4. Turn off the heat, add lemon juice and lots of coconut. Adjust spices/ seasonings to taste, and serve.
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Friday, 4 July 2014

Sweet Potato Mash




I've probably not mentioned this on the blog yet, but I have quite severe tendonitis. As a guitarist that's a bit of a nightmare - I have to carefully limit my practice time, especially when learning new complicated or fast picking patterns. Failure to do so results with me going around with an ice pack strapped to my arm feeling sorry for myself, almost unable to use the injured limb at all.

To allow my arm to rest and recover, I've been favouring lazy cooking, but not compromising on flavour. I've been making a lot of toasties, smoothies, and roasted vegetables. The oven is the best friend of the injured, as is the hand blender.

Today I bring you a recipe utilising both - this sweet potato mash is the easiest and the best I've ever had. I normally hesitate to call anything the "best," but honestly, this really is - creamy, filling, and with a perfect mix of savoury-sweet flavour, it'll go happily with basically anything else you're eating. I love it with veggie burgers or sausages and paired with other roasted veg.

My testers all loved it, with one describing it as "almost dessert-like," - and indeed, with a little tweaking, I think this would make a fantastic base for a pudding too!


Sweet Potato Mash

by Shonalika Tilak
Cook Time: 40 mins
Ingredients (Serves 3 as a side)
  • 3 small sweet potatoes
  • 1/4 cup milk (I used unsweetened soya)
  • 2 tbsp butter-type spread
  • 1/4 tsp nutmeg
  • Salt and pepper, to taste
Instructions
1. Pre-heat oven to 200C. Poke holes in the potatoes with a fork and roast in the oven for about half an hour, until soft.
2. Peel potatoes and combine with other ingredients in a blender. Adjust seasonings to taste, and enjoy!
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What's your favourite"lazy" meal?


Tuesday, 1 July 2014

Review: ReadingLasses Wigtown




First off, sorry for the big fat lack of recipes last week! I've been so busy!

Last weekend, in order to see and stay with a friend of my mothers, and to meet a long-lost friend who looked after me as a 2-year old, we went on a road trip to the remote countryside surrounding Dumfries. We arrived, starving, and rushed into Wigtown for lunch.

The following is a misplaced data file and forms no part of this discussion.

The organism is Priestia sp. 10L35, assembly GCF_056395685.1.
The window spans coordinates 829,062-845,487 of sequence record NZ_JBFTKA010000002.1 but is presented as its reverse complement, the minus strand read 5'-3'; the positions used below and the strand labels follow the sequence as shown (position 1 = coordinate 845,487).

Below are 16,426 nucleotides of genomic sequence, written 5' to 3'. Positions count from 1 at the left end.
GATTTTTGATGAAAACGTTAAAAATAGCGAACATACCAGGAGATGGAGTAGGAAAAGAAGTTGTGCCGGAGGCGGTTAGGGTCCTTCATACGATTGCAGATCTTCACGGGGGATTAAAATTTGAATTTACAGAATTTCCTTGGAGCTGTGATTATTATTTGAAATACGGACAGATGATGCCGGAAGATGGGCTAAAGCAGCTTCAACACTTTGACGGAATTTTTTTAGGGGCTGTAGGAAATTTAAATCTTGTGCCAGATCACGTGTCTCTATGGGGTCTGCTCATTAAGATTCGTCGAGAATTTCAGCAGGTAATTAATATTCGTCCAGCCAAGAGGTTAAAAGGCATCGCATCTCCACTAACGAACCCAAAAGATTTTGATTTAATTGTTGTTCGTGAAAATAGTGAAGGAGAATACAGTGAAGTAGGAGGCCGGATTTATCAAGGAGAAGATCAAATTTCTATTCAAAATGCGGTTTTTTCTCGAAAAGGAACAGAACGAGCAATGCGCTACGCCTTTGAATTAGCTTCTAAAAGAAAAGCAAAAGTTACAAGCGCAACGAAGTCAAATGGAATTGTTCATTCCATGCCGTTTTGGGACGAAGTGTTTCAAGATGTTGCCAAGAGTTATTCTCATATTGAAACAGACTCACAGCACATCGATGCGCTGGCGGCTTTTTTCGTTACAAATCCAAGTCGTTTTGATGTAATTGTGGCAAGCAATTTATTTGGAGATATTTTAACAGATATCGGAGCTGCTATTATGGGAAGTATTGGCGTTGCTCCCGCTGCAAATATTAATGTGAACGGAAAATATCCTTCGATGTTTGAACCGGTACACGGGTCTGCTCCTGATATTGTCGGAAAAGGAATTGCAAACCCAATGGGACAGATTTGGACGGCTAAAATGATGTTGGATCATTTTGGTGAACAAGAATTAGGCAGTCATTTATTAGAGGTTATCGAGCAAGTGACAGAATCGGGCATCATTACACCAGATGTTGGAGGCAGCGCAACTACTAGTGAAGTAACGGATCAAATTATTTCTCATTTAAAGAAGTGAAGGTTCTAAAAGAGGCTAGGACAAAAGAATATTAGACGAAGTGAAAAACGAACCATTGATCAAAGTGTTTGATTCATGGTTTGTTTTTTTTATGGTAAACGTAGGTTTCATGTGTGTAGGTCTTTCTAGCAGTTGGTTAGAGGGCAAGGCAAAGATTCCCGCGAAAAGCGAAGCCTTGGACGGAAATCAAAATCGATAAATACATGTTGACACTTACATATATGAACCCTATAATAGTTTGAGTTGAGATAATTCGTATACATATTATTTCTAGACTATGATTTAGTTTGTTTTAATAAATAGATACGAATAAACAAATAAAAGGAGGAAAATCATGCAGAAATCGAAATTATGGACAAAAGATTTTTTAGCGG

To no-one's surprise, the only vegan item on the menu was watery tomato soup and bread. I bolted it down, far too hungry to care about the lack of taste. My sister could only bring herself to eat the bread. 

Out host then left to walk her dog, leaving us to explore "Scotland's Book Town," a title which would have delighted and intrigued me had I not been busy lamenting the pitiful lunch. Wandering aimlessly into one old dog-eared bookshop after another, I figured I should have brought more snacks than I did. After all, being vegan in Edinburgh can be an issue, so I was hardly likely to get by easily in a tiny rural town in the middle of nowhere.

We were gobsmacked to find this place.


ReadingLasses is a bookshop/cafe in a tiny rural town in the middle of nowhere that specializes in catering to individual diets such as vegan or gluten-free. A godsend? I think so. 

We felt at home at once - the cafe was modern yet quaint, cosy, quiet (until we came in, that is) with friendly, highly attentive staff. The layout was wonderfully old-fashioned and higgledy-piggledy, with the serving area and till smack in the centre of the shop, and several hidden rooms filled with books, tables, or both to be found if you ventured past the cafe's kitchen. It was like a rabbit hole in the mind of Beatrix Potter.  Nikita wandered off to find the toilet and came rushing back in a fit of the giggles, having apparently walked into what appeared to be someone's bedroom. (I found out later that the building boasts a small self-catering type accommodation upstairs, which explains this particular oddity.)